Late Friday morning, in an online column entitled Time for ‘Adult Conversation’ on Somerville Green Line Extension, U.S. Congressman Mike Capuano called on local transportation advocates to come up with a “fall-back proposal” that would accommodate yet another round of delays on the Green Line Extension project (“GLX”).
To support his opinion, Rep. Capuano evaluated the project in simple, transactional terms — ultimately, we need to secure $557M in federal grants to complete the job — but the Federal Transportation Administration will not provide those funds unless the Commonwealth does two things: first, we must settle on a plan to properly support the overall MBTA system, and second, we must also commit to raising the $777M necessary to pay for the rest of the project.
In sum, the feds are willing to chip in for 42% of the cost for the entire GLX — but first they want our state legislature to demonstrate a renewed commitment to public transportation.
Unfortunately, our state legislature has largely avoided tackling this issue for many years — but now that the MBTA is in a state of perpetual crisis, and now that the GLX is at least five years behind schedule — the politicians are finally planning to take up the issue — next year, after the election.
Of course, making a big commitment to public transportation will require bold, progressive leadership. Some people do not think the GLX is a priority. And others worry that funding for the GLX might limit the potential for other projects around the Commonwealth — or unfairly burden those who live outside the MBTA’s service area.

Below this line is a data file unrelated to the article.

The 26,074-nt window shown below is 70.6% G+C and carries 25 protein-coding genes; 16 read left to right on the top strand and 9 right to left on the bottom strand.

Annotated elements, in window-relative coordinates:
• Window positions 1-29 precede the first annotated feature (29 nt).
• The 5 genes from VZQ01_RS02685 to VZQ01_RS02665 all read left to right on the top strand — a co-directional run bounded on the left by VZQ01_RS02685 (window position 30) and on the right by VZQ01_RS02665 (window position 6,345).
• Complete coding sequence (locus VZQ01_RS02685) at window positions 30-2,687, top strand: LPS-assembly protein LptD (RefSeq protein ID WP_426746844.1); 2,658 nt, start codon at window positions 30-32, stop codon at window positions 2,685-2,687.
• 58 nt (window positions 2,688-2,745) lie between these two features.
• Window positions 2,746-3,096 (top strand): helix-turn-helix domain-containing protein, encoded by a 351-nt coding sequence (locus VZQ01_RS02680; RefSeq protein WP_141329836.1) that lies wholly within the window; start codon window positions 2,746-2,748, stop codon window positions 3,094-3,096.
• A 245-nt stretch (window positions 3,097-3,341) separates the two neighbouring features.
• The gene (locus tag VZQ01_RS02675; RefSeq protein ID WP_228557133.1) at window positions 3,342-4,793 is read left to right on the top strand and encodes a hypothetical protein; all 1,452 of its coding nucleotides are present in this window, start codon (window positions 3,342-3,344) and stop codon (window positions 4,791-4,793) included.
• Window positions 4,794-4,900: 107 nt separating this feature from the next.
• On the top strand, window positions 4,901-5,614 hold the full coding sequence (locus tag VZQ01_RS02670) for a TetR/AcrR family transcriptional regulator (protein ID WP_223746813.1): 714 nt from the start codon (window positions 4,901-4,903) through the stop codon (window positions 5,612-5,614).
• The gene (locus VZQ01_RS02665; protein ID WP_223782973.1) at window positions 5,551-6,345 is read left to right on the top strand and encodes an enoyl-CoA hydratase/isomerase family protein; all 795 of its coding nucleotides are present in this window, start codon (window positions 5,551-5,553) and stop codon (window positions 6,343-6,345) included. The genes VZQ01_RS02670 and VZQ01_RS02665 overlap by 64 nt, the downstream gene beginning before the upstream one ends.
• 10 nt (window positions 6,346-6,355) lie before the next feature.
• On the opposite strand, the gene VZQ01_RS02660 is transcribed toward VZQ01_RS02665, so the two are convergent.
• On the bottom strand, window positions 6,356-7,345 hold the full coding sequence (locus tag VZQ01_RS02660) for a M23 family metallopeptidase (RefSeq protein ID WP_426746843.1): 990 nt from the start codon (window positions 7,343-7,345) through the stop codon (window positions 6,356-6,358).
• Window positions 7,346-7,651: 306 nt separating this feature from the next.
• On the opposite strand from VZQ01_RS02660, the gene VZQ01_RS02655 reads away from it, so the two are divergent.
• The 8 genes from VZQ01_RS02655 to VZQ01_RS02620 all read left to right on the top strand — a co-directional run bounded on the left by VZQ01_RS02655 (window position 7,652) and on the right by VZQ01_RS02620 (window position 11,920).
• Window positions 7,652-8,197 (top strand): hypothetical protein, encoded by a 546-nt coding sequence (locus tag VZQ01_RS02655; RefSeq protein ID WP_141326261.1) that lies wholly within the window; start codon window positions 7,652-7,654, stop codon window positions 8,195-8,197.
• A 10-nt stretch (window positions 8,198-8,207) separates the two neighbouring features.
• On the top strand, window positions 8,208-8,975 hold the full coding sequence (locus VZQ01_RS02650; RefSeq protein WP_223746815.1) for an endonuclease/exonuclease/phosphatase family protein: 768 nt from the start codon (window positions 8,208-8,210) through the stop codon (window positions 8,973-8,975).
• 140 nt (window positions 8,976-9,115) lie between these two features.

But instead of approaching this debate with a determination to get the GLX done once and for all, Rep. Capuano thinks it would be wiser for us to immediately consider a less-ambitious “phasing plan” for the 4.3-mile project. He is afraid that we might not fare well in next year’s negotiation — and he worries that an “all-or-nothing” approach will leave us with nothing.
I respectfully disagree with his opinion and his suggested approach.
First of all, the GLX is not an option. The project has been mandated under the Clean Air Act as environmental remediation for all of the automobile pollution that was enabled by the Central Artery/Tunnel (“Big Dig”) highway construction project. In fact, the Commonwealth committed to this environmental remediation all the way back in year 1990.
Nevertheless, our state legislature has yet to truly fund the project. So in 2006, the Conservation Law Foundation sued the state — and the result was a settlement that called for the Commonwealth to complete the job by the end of 2014.
That deadline has already been postponed multiple times – so right now, we are simply hoping to get the job done by the end of this decade. The people of Somerville and the surrounding communities should not be asked to wait any longer.
Frankly, I am baffled by Rep. Capuano’s statement — it offers significant concessions before the negotiation has even commenced. Now, armed with this op-ed from an iconic Somerville progressive, opponents of increased funding for the MBTA are sure to stand firm in their view that the GLX isn’t a necessity. Beyond these strategic concerns, what is most troubling to me is all that Rep. Capuano’s statement fails to acknowledge…
The Green Line Extension is not merely a financial transaction. It’s an environmental issue and a public health issue. And it’s a matter of transformational importance to the people of Somerville and the surrounding communities. This is an area that has always been asked to bear the burden of supporting our regional transportation infrastructure — it’s now time that we see more of the benefits.
Instead of making plans to slow down on the GLX, we should call on our state legislature to fund the MBTA, finish the GLX, and settle on a deal that will improve public transportation and air quality throughout our entire Commonwealth.